Alloa Swing Bridge
|Locale||Throsk to Alloa, United Kingdom|
The new line was also connected to the North British Railway and both opened on 1 October 1885. The rail line was double track except for the bridge crossing, which was single track. The swing bridge design was necessary to allow the passage of shipping up and downstream at a time when Stirling was still an active port.
Design and construction
The bridge was designed by the consulting civil engineers, Crouch and Hogg, and built by contractors Watt and Wilson, both of Glasgow. The bridge was designed as a 492 metre long (1,615 feet), multi-span, wrought-iron, bow-girder structure, with a horizontal curvature of 865 metres (43 chains). The span of the swing bridge was 44 metres, providing a clear opening of 19 metres for river vessels on each side of a steam-powered, rotating, central pier that housed a cabin structure to allow operation of the steam engine. The central pier of the rotating span was protected by a timber cutwater that projected 43 metres up and down river. When the swing bridge was opened for river traffic, the ends of the rotating span were supported by structures at each end of the cutwater. The deck of the bridge was at a level of 7 metres above high water level and was supported on piers, each consisting of two stone columns connected by ironwork at top and base. Several aerial and deck level photographs of the bridge that illustrate the layout of the structure are available from the Royal Commission on the Ancient and Historical Monuments of Scotland.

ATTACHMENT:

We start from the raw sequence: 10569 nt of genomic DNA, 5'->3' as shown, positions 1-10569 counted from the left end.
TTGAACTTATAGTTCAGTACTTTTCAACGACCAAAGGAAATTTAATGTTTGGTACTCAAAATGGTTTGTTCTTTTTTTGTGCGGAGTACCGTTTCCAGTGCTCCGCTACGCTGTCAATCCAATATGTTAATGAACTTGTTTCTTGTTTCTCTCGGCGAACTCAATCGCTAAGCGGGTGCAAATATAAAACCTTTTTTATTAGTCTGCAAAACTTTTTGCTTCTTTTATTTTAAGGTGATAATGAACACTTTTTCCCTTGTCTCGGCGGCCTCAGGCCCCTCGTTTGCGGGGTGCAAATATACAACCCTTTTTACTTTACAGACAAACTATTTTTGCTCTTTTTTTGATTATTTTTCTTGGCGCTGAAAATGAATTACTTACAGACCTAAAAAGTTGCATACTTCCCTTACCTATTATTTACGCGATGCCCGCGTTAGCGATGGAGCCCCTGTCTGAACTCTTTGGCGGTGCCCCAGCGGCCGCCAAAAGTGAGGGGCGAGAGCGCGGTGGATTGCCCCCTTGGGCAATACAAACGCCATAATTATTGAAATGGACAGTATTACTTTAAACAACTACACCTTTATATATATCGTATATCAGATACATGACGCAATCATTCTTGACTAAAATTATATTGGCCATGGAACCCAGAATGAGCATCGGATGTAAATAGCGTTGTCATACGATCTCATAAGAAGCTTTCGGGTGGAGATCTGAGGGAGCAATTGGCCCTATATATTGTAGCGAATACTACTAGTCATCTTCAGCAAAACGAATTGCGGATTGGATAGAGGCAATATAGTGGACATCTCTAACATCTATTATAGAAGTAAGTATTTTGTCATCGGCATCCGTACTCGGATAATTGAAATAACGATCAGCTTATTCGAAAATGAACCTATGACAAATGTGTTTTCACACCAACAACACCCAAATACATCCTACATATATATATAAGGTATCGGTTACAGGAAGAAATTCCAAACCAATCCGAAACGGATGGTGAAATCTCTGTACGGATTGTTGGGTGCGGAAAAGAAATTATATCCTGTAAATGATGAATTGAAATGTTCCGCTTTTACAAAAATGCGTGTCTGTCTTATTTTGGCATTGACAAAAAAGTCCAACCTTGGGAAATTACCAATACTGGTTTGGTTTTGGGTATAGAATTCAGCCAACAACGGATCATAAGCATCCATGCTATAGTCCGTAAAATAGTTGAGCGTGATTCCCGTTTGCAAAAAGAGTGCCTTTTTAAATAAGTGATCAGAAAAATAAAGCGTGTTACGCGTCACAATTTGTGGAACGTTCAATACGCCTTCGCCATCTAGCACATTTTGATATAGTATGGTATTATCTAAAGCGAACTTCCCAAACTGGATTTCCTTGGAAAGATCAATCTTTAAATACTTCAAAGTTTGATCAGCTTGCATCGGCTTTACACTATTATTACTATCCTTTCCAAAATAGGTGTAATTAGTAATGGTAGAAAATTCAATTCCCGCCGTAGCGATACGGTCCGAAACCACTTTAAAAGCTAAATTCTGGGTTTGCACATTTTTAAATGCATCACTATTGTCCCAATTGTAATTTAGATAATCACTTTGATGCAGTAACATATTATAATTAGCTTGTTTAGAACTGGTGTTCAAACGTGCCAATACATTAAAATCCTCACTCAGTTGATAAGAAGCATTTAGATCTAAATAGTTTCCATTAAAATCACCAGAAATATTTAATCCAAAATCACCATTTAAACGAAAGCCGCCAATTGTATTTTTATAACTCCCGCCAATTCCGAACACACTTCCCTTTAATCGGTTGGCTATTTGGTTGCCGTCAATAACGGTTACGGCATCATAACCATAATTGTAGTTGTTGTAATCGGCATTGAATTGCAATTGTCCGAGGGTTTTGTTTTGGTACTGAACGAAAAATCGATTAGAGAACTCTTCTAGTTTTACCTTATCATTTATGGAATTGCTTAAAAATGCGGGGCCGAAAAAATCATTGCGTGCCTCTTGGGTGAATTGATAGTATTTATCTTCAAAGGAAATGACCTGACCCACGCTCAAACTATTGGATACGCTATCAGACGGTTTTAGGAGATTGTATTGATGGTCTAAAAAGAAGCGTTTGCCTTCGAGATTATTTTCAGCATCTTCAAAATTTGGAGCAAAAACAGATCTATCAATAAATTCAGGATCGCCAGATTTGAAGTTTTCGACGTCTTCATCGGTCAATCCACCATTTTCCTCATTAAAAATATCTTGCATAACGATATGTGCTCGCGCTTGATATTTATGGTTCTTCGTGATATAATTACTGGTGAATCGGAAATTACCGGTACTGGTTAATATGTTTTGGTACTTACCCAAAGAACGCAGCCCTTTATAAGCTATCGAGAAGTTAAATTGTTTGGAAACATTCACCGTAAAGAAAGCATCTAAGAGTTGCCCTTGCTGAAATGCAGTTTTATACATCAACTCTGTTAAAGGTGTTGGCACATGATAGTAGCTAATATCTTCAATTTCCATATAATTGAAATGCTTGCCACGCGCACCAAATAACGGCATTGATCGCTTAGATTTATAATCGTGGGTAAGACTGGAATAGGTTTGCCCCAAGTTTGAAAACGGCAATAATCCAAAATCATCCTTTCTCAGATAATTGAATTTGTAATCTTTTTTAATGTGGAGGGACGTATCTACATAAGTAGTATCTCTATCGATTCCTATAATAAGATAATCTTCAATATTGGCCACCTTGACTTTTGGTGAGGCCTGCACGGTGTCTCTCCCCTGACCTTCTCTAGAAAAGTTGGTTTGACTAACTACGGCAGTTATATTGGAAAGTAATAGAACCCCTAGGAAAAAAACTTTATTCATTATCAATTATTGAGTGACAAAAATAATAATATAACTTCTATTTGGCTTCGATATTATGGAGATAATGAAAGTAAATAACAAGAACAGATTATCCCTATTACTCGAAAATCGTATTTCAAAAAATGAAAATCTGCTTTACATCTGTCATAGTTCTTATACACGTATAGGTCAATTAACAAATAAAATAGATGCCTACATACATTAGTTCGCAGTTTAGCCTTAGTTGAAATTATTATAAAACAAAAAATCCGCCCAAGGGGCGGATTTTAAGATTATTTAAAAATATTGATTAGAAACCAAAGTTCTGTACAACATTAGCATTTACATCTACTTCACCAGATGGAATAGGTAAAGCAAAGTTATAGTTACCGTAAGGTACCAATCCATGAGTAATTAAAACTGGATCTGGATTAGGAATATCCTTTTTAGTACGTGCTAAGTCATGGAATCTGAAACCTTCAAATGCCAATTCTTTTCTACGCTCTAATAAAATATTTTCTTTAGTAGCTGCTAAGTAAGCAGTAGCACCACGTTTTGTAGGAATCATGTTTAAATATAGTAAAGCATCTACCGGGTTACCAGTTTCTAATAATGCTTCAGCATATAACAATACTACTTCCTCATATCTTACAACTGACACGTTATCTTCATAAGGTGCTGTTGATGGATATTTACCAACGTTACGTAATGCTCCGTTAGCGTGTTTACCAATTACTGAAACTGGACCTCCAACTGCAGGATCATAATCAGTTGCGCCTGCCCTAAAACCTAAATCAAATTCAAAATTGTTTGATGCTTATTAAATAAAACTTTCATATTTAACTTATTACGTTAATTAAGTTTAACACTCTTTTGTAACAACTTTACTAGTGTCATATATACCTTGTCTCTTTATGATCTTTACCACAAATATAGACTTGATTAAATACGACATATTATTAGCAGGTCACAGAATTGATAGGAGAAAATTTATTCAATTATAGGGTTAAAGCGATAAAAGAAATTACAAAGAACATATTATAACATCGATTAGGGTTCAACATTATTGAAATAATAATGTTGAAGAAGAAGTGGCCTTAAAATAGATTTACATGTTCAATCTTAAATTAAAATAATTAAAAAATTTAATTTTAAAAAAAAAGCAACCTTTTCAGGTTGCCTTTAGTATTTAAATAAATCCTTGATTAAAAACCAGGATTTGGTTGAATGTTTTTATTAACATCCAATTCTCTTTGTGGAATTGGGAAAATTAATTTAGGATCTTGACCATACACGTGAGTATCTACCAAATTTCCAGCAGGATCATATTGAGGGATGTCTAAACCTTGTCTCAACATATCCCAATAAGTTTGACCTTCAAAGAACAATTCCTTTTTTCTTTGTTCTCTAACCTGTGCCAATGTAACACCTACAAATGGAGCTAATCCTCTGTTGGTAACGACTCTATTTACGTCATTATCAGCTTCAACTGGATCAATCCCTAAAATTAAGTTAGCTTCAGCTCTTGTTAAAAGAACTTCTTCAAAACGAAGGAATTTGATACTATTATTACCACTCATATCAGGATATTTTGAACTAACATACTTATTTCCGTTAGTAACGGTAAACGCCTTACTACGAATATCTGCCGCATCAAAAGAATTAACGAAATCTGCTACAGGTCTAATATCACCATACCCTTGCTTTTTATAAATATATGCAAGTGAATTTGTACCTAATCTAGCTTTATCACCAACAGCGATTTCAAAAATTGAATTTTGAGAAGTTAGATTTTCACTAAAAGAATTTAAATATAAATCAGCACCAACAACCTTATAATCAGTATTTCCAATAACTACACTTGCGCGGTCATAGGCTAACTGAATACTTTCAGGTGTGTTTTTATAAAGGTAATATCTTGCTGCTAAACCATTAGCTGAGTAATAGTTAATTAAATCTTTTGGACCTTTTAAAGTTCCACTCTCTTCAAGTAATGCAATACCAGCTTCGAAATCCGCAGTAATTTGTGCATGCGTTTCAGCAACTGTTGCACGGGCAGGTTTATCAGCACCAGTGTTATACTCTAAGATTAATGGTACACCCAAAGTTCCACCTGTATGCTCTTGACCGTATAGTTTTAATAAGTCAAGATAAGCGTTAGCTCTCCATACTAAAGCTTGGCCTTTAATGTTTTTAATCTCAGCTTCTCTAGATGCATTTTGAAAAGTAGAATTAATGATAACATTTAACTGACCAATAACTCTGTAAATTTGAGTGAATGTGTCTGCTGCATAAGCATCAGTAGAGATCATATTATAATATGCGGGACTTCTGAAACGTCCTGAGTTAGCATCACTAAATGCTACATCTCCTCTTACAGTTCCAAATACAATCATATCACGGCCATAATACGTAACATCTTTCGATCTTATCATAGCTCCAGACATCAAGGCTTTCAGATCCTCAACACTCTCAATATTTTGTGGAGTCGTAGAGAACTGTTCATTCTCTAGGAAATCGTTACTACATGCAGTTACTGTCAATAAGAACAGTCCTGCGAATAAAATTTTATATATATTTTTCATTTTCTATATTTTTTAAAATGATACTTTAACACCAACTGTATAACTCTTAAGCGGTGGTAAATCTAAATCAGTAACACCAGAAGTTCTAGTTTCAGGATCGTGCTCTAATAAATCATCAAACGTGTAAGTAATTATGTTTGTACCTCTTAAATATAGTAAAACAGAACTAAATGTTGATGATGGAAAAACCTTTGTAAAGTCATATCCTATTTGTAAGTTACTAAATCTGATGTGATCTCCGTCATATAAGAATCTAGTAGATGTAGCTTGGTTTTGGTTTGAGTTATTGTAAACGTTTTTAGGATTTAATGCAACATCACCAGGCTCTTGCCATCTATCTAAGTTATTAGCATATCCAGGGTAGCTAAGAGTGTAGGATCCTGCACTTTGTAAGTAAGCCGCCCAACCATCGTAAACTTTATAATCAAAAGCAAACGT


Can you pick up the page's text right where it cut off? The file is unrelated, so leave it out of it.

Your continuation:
Incidents during operation
The bridge was damaged by collisions on at least three occasions. In 1899, gales drove a sailing ship against one of the piers. In October 1904, a schooner also collided with one of the piers as it passed through the swing span, displacing some girders. Rail traffic was suspended until June 1905. In August 1920, a German warship, surrendered at the end of the First World War, broke free from its moorings and crashed into the bridge. The damage was serious enough to close the bridge to rail traffic until March 1921. As a result of these incidents, three stone piers were replaced by cast iron ones and additional cross-bracing was added to all piers.
Decline, closure and demolition
Throughout its existence the bridge had carried passenger and freight traffic, but both gradually declined and in the 1960s, the passenger service was replaced by a four-wheeled railbus. Trains continued to bring coal to the swing bridge engine house until this was fixed in the open position for river traffic in May 1970. The connecting lines and the deck were dismantled in 1971, leaving only the piers and abutments, which remain as of 2021.
- "Alloa Bridge on 25 inch map Stirlingshire XVIII.6 (Airth; Alloa; St Ninians)". National Library of Scotland. 1897. Retrieved 25 July 2020.
- Historic Environment Scotland. "Alloa, Forth Rail Bridge (80302)". Canmore. Retrieved 24 July 2020.
- "Alloa bridge (Throsk Viaduct)". Forgottenrelics.co.uk.
- Paxton, Roland; Shipway, Jim (2007). Civil Engineering Heritage - Lowlands and Borders.
- "Alloa Railway Bridge - Galleries". Rmweb.co.uk. Archived from the original on 29 January 2018. Retrieved 29 January 2018.
- "Alloa, Railway Station View of Park Royal Railbus (M 79971) on the Alloa to Larbert service; photographed on last day of operation (see also under Larbert Station)". Canmore.rcahms.gov.uk.
- "100 Weeks of Scotland: Alloa". Scotsman.com.
"Alloa Bridge". Railscot. Retrieved 25 July 2020.